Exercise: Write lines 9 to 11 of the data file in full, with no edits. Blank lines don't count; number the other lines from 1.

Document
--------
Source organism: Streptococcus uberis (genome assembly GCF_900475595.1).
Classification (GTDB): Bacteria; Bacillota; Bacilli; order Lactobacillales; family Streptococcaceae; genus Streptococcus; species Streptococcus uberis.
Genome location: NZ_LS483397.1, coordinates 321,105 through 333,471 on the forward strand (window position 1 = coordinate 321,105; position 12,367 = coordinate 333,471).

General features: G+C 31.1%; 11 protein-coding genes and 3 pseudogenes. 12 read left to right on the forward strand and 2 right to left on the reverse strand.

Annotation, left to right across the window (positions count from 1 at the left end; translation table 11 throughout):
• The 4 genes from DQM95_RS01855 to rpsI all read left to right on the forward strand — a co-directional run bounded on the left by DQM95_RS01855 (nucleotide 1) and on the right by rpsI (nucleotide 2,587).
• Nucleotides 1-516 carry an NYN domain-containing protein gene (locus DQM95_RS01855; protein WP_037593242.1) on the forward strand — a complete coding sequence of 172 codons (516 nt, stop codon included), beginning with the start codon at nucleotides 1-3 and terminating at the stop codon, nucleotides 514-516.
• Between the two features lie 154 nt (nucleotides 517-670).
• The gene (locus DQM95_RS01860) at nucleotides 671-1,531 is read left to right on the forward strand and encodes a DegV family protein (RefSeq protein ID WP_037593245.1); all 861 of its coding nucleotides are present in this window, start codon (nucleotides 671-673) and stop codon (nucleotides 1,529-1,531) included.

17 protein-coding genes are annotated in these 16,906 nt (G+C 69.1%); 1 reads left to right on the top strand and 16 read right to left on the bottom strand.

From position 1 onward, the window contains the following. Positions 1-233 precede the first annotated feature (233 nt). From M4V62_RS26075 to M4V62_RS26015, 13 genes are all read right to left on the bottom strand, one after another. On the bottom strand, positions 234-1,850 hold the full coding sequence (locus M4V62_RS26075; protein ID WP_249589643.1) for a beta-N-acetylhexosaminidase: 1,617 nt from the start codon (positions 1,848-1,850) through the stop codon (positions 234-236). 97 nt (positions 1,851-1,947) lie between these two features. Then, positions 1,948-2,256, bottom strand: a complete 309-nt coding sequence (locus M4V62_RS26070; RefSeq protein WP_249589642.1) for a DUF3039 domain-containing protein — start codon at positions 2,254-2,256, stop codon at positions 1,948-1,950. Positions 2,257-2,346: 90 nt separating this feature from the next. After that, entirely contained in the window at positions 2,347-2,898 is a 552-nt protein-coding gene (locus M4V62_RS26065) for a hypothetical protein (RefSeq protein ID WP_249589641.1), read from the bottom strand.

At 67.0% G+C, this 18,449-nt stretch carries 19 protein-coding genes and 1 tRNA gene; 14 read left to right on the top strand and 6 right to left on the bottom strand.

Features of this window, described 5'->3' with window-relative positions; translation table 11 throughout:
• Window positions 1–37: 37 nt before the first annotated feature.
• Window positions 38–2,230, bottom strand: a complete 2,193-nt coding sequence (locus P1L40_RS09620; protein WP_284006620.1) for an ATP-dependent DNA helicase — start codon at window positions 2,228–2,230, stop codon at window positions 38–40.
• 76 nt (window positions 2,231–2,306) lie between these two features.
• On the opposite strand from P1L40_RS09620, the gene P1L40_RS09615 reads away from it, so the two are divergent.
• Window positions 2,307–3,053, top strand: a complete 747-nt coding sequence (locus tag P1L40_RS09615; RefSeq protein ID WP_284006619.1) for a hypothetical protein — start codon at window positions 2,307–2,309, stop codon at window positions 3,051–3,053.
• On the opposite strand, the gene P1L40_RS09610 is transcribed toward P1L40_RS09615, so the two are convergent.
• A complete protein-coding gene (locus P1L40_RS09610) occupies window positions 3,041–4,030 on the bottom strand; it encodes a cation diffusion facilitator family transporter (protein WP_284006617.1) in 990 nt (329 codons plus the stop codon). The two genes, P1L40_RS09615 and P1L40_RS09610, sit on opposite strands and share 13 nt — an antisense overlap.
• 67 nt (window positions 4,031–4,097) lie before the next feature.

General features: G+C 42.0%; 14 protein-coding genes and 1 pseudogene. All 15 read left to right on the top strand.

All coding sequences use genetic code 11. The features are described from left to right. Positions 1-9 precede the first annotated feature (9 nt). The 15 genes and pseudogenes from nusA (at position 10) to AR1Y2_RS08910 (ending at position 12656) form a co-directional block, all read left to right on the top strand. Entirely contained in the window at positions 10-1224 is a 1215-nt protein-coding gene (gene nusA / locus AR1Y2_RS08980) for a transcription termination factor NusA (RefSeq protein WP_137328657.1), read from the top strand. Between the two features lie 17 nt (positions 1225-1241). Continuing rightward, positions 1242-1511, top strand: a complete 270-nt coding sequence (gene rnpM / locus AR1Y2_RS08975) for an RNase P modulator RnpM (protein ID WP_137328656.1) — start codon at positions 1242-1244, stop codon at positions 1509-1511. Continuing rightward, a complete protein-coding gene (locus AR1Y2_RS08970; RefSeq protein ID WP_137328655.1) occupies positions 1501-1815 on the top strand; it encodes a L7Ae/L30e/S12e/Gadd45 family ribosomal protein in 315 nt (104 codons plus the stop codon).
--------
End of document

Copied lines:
• The gene (locus DQM95_RS01860) at nucleotides 671-1,531 is read left to right on the forward strand and encodes a DegV family protein (RefSeq protein ID WP_037593245.1); all 861 of its coding nucleotides are present in this window, start codon (nucleotides 671-673) and stop codon (nucleotides 1,529-1,531) included.

17 protein-coding genes are annotated in these 16,906 nt (G+C 69.1%); 1 reads left to right on the top strand and 16 read right to left on the bottom strand.

From position 1 onward, the window contains the following. Positions 1-233 precede the first annotated feature (233 nt). From M4V62_RS26075 to M4V62_RS26015, 13 genes are all read right to left on the bottom strand, one after another. On the bottom strand, positions 234-1,850 hold the full coding sequence (locus M4V62_RS26075; protein ID WP_249589643.1) for a beta-N-acetylhexosaminidase: 1,617 nt from the start codon (positions 1,848-1,850) through the stop codon (positions 234-236). 97 nt (positions 1,851-1,947) lie between these two features. Then, positions 1,948-2,256, bottom strand: a complete 309-nt coding sequence (locus M4V62_RS26070; RefSeq protein WP_249589642.1) for a DUF3039 domain-containing protein — start codon at positions 2,254-2,256, stop codon at positions 1,948-1,950. Positions 2,257-2,346: 90 nt separating this feature from the next. After that, entirely contained in the window at positions 2,347-2,898 is a 552-nt protein-coding gene (locus M4V62_RS26065) for a hypothetical protein (RefSeq protein ID WP_249589641.1), read from the bottom strand.